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What are some scenarios in which java's System.out.println would fail to produce any output. I have a call to it inside of a method and sometimes when the method is called I get the println and othertimes I don't.

Update: I am also using System.out.flush() after the println.

Update: Thank you for the debugging help. It turned out a blocking call to open a dialog made output appear vastly out of the proper order. I thought the method I was trying to print messages for was being called when the dialog closed but the method itself was what was calling the dialog and so after the closing it was already past the printouts which was where i started looking for the test. If someone has the ability to delete this question as the issue was not what was originally asked it'd be appreciated.

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Are you sure the execution is reaching the call to println? Have you hooked it up to a debugger to ensure that it is being called? –  Fostah Jul 21 '10 at 17:29
    
Are you sure the method is being called? –  Freiheit Jul 21 '10 at 17:30
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By failing to write output, do you mean to say that the call is failing to write to the console? In such a case, check if the 'out' stream has been redirected. –  Vineet Reynolds Jul 21 '10 at 17:32
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Just put a println before to make sure it's being cal...oh, wait... –  Justin Ardini Jul 21 '10 at 17:33
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You may want to provide a bit more context into your question. E.g. some more detail about the environment and the code used and whether you was able to reproduce this in different environment and/or with some simple "hello world" code. –  BalusC Jul 21 '10 at 17:40

6 Answers 6

System.out.println on some platforms uses buffered output. Depending on what your code is doing, it is possible that the buffers are not flushed before your program exits. Try putting System.out.flush() after your printlns and see if that helps.

Edit:

sometimes when the method is called I get the println and othertimes I don't

How are you verifying that the method is called but the println produces no output? Is it possible your method is throwing an Exception (which is then swallowed) before it gets to the println?

It would, of course, be very helpful to see some actual code.

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[code] System.out.flush(); System.out.println("------------------------"); System.out.println("\n\n::LAT:: <methodname>("+status+")\n"); System.out.println("------------------------"); System.out.flush(); Thread.dumpStack(); [/code] at the top of the method. I know the method is being called because methods it invokes are successfully printing and their dumpStacks() show this method in the trace –  lathomas64 Jul 21 '10 at 18:05
    
Are those other methods only invoked by this method? Are there multiple threads? Thread.dumpStack prints to System.err, not System.out, so unless you are flushing System.err the stack dumps might not be in the order you are expecting. –  Jason Day Jul 21 '10 at 20:11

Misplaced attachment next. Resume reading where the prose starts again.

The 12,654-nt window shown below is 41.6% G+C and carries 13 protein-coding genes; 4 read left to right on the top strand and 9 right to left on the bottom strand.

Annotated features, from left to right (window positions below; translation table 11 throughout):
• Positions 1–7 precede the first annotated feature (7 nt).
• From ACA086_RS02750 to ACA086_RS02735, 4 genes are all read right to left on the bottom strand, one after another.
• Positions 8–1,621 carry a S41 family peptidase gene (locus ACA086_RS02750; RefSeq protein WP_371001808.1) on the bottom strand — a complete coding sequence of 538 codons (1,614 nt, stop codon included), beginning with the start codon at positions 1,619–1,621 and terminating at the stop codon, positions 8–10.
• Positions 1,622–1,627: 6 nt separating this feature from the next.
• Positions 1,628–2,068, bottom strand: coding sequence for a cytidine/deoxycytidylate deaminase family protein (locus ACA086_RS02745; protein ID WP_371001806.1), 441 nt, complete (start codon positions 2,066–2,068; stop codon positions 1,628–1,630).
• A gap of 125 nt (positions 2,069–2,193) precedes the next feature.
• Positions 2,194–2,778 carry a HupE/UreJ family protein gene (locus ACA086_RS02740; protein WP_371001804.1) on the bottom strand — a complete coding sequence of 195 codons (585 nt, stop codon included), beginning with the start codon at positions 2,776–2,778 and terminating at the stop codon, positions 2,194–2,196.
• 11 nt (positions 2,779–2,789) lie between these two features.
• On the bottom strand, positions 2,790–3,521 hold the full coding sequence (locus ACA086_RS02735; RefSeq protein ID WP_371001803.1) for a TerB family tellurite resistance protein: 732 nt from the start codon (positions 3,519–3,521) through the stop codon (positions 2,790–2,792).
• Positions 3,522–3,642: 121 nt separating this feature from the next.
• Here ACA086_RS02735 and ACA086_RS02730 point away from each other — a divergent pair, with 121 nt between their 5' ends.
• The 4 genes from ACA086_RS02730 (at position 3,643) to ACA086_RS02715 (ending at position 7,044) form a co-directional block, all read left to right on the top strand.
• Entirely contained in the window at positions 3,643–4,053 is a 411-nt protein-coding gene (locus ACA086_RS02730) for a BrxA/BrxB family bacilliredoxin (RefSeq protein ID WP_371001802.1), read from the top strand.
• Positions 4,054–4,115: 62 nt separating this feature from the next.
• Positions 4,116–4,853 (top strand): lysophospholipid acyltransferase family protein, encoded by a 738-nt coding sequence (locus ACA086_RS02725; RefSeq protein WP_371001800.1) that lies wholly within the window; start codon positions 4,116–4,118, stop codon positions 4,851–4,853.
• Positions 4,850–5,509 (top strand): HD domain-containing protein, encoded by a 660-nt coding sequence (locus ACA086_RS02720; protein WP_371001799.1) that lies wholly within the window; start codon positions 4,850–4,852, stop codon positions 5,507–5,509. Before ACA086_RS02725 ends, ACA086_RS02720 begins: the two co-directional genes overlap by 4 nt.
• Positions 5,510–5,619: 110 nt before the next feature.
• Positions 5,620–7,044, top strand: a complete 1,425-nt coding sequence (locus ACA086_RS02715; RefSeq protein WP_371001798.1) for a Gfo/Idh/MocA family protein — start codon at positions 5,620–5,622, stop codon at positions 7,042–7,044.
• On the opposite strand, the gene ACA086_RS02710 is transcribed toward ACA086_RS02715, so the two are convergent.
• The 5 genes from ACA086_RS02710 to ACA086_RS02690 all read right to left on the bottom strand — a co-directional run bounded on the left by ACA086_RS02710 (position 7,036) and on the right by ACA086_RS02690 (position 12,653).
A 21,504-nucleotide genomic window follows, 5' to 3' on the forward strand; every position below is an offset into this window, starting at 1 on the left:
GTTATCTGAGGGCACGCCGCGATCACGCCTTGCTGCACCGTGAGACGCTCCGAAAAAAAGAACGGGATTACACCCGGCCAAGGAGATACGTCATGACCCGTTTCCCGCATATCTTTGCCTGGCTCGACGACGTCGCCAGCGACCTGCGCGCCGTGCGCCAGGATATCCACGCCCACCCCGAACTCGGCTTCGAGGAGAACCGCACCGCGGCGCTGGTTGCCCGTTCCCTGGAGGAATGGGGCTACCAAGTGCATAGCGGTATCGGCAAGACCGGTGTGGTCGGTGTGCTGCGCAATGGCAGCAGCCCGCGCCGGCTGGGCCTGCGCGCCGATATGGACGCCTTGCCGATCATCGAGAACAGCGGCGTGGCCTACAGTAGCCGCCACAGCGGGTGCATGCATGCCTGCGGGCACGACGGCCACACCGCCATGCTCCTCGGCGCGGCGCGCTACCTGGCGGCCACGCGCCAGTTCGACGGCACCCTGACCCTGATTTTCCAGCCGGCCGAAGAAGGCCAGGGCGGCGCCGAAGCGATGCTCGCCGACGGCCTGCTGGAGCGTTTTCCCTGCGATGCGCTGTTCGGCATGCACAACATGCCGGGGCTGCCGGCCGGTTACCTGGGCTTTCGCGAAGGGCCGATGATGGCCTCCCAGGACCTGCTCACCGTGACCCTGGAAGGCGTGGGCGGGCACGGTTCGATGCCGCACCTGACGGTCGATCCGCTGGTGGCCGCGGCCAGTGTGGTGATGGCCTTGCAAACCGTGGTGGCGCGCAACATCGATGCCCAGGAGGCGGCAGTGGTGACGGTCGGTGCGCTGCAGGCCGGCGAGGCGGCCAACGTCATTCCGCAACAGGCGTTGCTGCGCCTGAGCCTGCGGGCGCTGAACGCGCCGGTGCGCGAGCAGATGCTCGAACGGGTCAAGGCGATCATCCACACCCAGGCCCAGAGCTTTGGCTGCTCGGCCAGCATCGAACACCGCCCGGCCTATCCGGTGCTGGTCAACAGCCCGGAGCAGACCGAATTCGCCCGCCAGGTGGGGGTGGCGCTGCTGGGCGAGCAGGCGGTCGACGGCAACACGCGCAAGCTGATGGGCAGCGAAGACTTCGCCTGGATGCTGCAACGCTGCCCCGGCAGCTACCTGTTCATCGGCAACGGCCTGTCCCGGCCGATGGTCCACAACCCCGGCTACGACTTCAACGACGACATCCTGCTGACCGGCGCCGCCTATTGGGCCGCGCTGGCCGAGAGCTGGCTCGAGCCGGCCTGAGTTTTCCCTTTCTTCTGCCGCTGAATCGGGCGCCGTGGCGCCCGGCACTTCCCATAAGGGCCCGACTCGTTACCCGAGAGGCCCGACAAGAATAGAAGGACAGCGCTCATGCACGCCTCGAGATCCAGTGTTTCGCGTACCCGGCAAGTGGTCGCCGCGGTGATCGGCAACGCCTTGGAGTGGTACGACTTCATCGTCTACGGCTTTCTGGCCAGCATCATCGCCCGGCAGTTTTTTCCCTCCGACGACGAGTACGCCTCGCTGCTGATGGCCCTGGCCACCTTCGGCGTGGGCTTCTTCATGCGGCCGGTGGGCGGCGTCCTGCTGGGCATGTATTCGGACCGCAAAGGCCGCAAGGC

I have never seen this scenario before. In theory, it would only "fail" when the output isn't there where you expect it is. The output target can namely be changed using System#setOut().

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True. When I am unlucky enough to have to work with hideous libraries that just print random stuff on the stdout or stderr, with no way to turn them off, I am tempted to do System.setOut(new PrintStream(new NullOutputStream())); (guava-libraries.googlecode.com/svn/trunk/javadoc/com/google/…), resetting stdout later. Nice work around for quick and dirty single threaded programs. But if this is the case and some library is doing this, it's even worse. –  Dimitris Andreou Jul 21 '10 at 17:44
    
One may just print System.err.println(System.out);, to see if the stdout is changed since the start of the application. (If stderr itself is changed, this has to be printed elsewhere of course). –  Dimitris Andreou Jul 21 '10 at 17:44

Where are you checking for your output? It's possible that System.out has been redirected elsewhere, so maybe you're looking in the wrong place.

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System.out.println is buffered output, if you do not flush the buffer, it may seem to 'wait' until the end of program. Sometimes, the program can die before flushing its buffers. System.out.flush() will force output to be flushed.

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It's possible that the file handle has been changed. I.e., stdout's file descriptor is no longer 1. I've seen this done in logging utilities where people don't want to go and catch any text that might be printed to a file descriptor, so instead they just redirect the stream to a file handle of an open file.

Here's an example in python:

import sys

h = open(r"C:\foo.txt","a+")

sys.stdout = h
sys.stdout.write("hey fellas")

h.close()

Run this at the cmdline, and you'll not get "hey fellas" printed out as you expect. Instead, it will be redirected to the file C:\foo.txt

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up vote 0 down vote accepted

answer as per @BalusC's suggestion--

Thank you for the debugging help. It turned out a blocking call to open a dialog made output appear vastly out of the proper order. I thought the method I was trying to print messages for was being called when the dialog closed but the method itself was what was calling the dialog and so after the closing it was already passed the printouts which were where I started looking for the test. If someone has the ability to delete this question as the issue was not what was originally asked it'd be appreciated.

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